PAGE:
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Gordo: Cardinals, Pirates illustrate baseball's competitive imbalance

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Red Sox Pirates Spring Baseball

Pittsburgh Pirates manager Derek Shelton goes to the dugout before a spring training baseball game against the Boston Red Sox, Tuesday, March 29, 2022, in Bradenton, Fla. (AP Photo/Lynne Sladky)

Pirates starting pitcher JT Brubaker is fired up for Opening Day. He will share in the special afternoon as Adam Wainwright, Yadier Molina and Albert Pujols start one last Cardinals ride together.

“It’s awesome, because I think I was still in high school when all three of those guys were playing together, not to date them by any means,” Brubaker said Sunday. “I grew up watching those guys play together. It was fun to watch. To actually start against them with them in the lineup, it’s an awesome moment. I’m honored to be in that type of presence between those three.”

The atmosphere will be supercharged, which is not something the rebuilding Pirates experience often. The contrast of these mid-market franchises is jarring and troubling.

While Cardinals fans celebrate the longevity of Wainwright (17th season) and Molina (18th season), Pirates fans are just happy the team hasn’t dealt fourth-year veteran outfielder Bryan Reynolds yet.

After all, the team has traded away most of its standouts the past few years while replacing them with youngsters and stopgap veterans. Unlike the Cardinals, the Pirates place little value on star power or nostalgia.

Their entire opening payroll is only slightly higher than the $35 million Cardinals third baseman Nolan Arenado will earn by himself this season. The current Cardinals payroll is nearly $120 million more than Pittsburgh’s total.

That such a discrepancy can exist is mind-boggling, but that’s Our National Pastime for you. The latest labor dispute did not produce significant change.

The players pushed the issue in bargaining, but settled for modest progress. Competitive imbalance remains a vexing problem for the sport.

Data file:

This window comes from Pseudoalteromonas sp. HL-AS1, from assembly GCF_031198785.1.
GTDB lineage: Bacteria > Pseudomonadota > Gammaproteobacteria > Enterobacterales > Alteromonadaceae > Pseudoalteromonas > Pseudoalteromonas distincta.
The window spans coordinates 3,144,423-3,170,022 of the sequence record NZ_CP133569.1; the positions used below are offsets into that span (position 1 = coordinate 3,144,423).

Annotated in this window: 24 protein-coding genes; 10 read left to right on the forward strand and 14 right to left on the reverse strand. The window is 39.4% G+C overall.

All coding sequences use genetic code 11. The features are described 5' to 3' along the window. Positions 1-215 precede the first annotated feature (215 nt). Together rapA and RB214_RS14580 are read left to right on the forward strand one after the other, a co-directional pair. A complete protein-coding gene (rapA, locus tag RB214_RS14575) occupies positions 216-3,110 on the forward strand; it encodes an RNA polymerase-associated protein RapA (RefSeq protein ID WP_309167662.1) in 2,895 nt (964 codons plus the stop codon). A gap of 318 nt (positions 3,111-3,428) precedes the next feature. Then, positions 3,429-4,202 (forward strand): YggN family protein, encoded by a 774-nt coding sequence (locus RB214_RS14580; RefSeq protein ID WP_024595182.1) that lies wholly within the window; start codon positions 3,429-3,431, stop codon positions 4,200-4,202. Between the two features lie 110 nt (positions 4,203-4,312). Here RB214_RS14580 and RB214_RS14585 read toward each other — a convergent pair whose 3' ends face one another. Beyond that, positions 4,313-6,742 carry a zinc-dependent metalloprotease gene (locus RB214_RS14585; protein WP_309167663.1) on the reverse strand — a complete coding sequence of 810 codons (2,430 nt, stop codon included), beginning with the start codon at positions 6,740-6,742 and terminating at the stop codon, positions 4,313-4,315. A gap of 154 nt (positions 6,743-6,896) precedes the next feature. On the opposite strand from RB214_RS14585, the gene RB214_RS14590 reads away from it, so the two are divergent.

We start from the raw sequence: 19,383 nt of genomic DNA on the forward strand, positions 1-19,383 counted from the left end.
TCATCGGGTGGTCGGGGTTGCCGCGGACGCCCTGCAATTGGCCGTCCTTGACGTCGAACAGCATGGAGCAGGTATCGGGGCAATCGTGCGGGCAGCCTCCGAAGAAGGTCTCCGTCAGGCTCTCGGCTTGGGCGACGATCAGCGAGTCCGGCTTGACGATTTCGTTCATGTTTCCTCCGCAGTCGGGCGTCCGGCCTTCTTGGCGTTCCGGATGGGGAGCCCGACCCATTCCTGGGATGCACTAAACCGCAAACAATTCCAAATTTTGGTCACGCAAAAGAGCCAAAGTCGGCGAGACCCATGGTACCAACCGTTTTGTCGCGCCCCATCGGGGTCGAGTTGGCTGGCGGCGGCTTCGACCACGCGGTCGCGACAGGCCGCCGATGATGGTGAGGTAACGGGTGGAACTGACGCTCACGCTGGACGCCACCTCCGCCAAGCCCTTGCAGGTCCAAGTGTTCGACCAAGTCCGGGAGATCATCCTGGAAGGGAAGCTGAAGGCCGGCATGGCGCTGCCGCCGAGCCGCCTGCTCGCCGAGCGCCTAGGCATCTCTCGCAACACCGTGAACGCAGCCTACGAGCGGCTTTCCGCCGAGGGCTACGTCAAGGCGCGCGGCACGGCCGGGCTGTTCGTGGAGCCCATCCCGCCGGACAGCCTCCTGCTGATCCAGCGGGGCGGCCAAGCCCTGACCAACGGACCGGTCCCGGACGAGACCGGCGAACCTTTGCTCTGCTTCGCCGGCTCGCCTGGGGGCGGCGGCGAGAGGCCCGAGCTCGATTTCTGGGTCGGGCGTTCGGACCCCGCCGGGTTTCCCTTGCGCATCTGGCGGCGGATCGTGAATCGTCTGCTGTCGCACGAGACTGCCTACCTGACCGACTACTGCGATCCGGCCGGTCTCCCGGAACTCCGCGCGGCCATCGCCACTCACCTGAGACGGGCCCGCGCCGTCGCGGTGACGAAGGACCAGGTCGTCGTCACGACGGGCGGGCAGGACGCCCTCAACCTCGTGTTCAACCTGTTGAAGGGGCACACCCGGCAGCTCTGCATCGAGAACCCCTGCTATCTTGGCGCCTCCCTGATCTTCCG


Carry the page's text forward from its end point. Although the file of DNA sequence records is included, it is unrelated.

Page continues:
Franchises are still free to spend the bare minimum on players. The Pirates enter this season with just six players earning $2 million or more, topped by Roberto Perez’s $5 million.

Cardinals fans want owner Bill DeWitt Jr. to invest more into payroll, but how would they like to live in Pittsburgh?

The Cardinals have reached the last three postseasons. Meanwhile the Pirates finished 69-93, 19-41 and 61-101 while trading veterans for prospects and slashing payroll year over year.

This outcome disparity is not just a recent trend. The Cardinals have reached the postseason 15 times in this millennium while the Pirates have made the playoffs just three times since 1992.

The Cardinals have enjoyed 14 straight winning seasons. The Pirates have cleared .500 just four times since 1992.

There are no excuses for that miserable performance, particularly in recent years. The Pirates play in a beautiful stadium in a great sports market.

Team owner Robert Nutting is a billionaire. But “Bottom Line Bob” signed off on the cost-cutting rebuild after the Pirates faded back into mediocrity following their strong 2013-15 run.

Attendance waned even before the pandemic — falling below 1.5 million in both 2018 and 2019 — but the franchise remained profitable thanks to local media deals and shared revenues within Major League Baseball.

Forbes Magazine crunched the Pirates numbers and estimated $64 million in operating revenue for the franchise last season. Baseball Prospectus crunched the Forbes numbers and estimated a profit margin of 24.8 percent.

So Pirates management feels no urgency to return the playoff chase any time soon.

“This is not going to be where we flip the switch and the next day, all of a sudden, we’re in the World Series,” Pirates president Travis Williams said after firing general manager Neal Huntington in 2019. “We’re going to have to get a GM in place, put a plan in place that charts a path forward within the framework that we’re operating that we can get back to being a very successful team.”

Ben Cherington signed on as GM to guide the retooling. While with the Boston Red Sox, he helped build an impressive nucleus of young talent before ownership switched back into “win now” mode under old school wheeler-dealer Dave Dombrowski.

Cherington is repeating his talent evaluation success with the Pirates, who have built one of the most promising talent pipelines in the majors.

Shortstop/outfielder Oneil Cruz, shortstop Liover Peguero, second baseman Nick Gonzales, catcher Henry Davis, and pitchers Roansy Contreras and Quinn Priester are just some of the blue-chip youngsters who could emerge during the next few seasons.

Meanwhile manager Derek Shelton is doing his best to maintain a positive player development atmosphere under challenging circumstances. His mandate is to keep the Pirates playing the right way, win or lose.

“The one thing that we’ve looked at as a group is how we can get better and what forces us to get better,” Shelton said as spring training wound down. “The fact we’ve had to adapt and adjust … we need to figure out how we are going to facilitate this, how are we going to get better every day.”

Buying more proven talent for this season would speed the process, but that’s not likely.

The Pirates better enjoy big crowds and the high-energy hoopla at Busch Stadium this weekend because they’re in for a long season of suffering.

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